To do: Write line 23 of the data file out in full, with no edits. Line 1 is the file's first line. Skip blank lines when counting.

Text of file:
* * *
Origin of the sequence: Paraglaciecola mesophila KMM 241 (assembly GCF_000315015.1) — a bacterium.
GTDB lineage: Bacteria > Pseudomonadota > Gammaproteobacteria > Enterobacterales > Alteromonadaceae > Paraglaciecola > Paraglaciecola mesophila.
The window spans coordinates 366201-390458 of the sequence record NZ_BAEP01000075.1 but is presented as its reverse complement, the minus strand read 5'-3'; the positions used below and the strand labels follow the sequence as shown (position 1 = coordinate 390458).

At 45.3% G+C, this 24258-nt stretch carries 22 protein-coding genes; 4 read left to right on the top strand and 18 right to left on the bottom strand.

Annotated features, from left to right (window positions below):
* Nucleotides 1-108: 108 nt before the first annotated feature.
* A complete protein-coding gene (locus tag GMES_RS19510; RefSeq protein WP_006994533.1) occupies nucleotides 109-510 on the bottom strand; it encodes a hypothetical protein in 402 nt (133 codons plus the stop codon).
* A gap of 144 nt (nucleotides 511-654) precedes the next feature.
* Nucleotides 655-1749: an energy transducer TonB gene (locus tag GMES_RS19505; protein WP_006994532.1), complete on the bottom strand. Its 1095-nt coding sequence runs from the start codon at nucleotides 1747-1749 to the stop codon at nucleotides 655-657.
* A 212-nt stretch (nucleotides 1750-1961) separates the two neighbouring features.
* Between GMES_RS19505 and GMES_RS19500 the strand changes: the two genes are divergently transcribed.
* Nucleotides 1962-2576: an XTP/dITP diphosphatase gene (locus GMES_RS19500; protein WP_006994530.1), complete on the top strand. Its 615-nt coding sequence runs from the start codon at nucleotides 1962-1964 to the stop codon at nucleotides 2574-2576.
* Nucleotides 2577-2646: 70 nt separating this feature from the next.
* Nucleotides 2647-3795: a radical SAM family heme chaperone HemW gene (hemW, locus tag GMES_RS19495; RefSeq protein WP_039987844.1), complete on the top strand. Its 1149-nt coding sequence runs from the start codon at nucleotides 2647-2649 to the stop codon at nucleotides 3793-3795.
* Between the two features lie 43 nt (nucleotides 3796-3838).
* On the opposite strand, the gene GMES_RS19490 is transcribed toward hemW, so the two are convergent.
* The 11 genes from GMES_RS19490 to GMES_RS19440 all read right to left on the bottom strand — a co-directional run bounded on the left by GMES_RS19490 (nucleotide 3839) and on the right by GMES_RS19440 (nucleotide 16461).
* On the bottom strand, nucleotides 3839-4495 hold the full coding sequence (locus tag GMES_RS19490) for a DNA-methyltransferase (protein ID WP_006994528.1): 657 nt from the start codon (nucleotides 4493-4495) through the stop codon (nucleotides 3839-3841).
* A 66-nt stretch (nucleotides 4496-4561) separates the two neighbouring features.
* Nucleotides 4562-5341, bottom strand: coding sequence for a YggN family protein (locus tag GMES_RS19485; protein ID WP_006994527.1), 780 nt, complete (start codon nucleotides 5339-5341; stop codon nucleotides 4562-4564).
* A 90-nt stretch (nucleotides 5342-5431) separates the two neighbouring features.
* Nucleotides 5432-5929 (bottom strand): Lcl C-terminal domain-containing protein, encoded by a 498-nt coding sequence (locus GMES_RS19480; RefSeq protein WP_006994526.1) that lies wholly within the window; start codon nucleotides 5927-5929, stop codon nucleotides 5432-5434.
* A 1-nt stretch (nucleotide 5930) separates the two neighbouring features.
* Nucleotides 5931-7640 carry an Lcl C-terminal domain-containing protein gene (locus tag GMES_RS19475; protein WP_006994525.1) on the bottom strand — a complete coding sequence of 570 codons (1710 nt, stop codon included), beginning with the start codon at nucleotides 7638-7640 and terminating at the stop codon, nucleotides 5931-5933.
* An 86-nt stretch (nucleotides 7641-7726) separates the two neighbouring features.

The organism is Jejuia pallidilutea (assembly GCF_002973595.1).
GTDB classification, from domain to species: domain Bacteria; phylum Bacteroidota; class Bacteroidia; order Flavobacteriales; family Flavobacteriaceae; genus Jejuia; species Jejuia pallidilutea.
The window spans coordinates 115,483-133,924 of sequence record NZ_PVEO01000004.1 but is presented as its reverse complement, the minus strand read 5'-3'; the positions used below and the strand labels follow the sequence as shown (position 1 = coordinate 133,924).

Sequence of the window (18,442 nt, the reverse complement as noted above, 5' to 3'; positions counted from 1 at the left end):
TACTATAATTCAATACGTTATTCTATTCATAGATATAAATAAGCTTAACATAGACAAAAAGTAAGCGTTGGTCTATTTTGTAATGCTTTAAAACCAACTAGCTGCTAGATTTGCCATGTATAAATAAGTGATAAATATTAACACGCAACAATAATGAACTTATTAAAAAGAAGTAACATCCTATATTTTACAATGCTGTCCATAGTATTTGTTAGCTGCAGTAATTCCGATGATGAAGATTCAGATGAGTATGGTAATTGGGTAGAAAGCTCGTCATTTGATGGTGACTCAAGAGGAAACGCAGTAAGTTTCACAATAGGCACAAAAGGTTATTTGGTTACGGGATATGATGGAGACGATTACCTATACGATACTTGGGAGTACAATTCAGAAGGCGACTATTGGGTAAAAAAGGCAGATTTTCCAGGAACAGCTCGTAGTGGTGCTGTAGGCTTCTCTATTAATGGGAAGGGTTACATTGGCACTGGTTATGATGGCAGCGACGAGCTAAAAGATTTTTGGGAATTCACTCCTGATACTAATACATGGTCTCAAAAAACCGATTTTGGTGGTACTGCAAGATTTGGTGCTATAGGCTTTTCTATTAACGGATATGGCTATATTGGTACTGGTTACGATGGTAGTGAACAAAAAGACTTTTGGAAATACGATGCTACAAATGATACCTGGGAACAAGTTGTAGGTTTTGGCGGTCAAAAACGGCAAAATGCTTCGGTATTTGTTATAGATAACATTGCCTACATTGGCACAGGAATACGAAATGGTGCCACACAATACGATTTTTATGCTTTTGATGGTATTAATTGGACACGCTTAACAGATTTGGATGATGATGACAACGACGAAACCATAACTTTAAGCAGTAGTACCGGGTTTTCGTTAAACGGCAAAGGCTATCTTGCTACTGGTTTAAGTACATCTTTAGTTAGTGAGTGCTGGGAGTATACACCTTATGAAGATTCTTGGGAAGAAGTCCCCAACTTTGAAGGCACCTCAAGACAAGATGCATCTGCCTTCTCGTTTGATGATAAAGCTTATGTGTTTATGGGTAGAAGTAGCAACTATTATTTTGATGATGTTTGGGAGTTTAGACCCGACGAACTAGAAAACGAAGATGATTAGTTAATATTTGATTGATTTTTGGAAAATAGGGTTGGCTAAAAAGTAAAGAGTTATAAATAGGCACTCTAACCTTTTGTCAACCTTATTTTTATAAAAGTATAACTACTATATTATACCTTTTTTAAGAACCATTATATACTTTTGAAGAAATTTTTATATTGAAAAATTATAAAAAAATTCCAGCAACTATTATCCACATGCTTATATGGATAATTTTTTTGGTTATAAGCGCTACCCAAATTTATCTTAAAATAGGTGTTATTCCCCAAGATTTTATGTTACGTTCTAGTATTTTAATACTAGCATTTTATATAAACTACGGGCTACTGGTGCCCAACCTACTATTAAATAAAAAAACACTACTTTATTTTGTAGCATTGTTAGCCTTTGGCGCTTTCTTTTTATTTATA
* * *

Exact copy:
* A 1-nt stretch (nucleotide 5930) separates the two neighbouring features.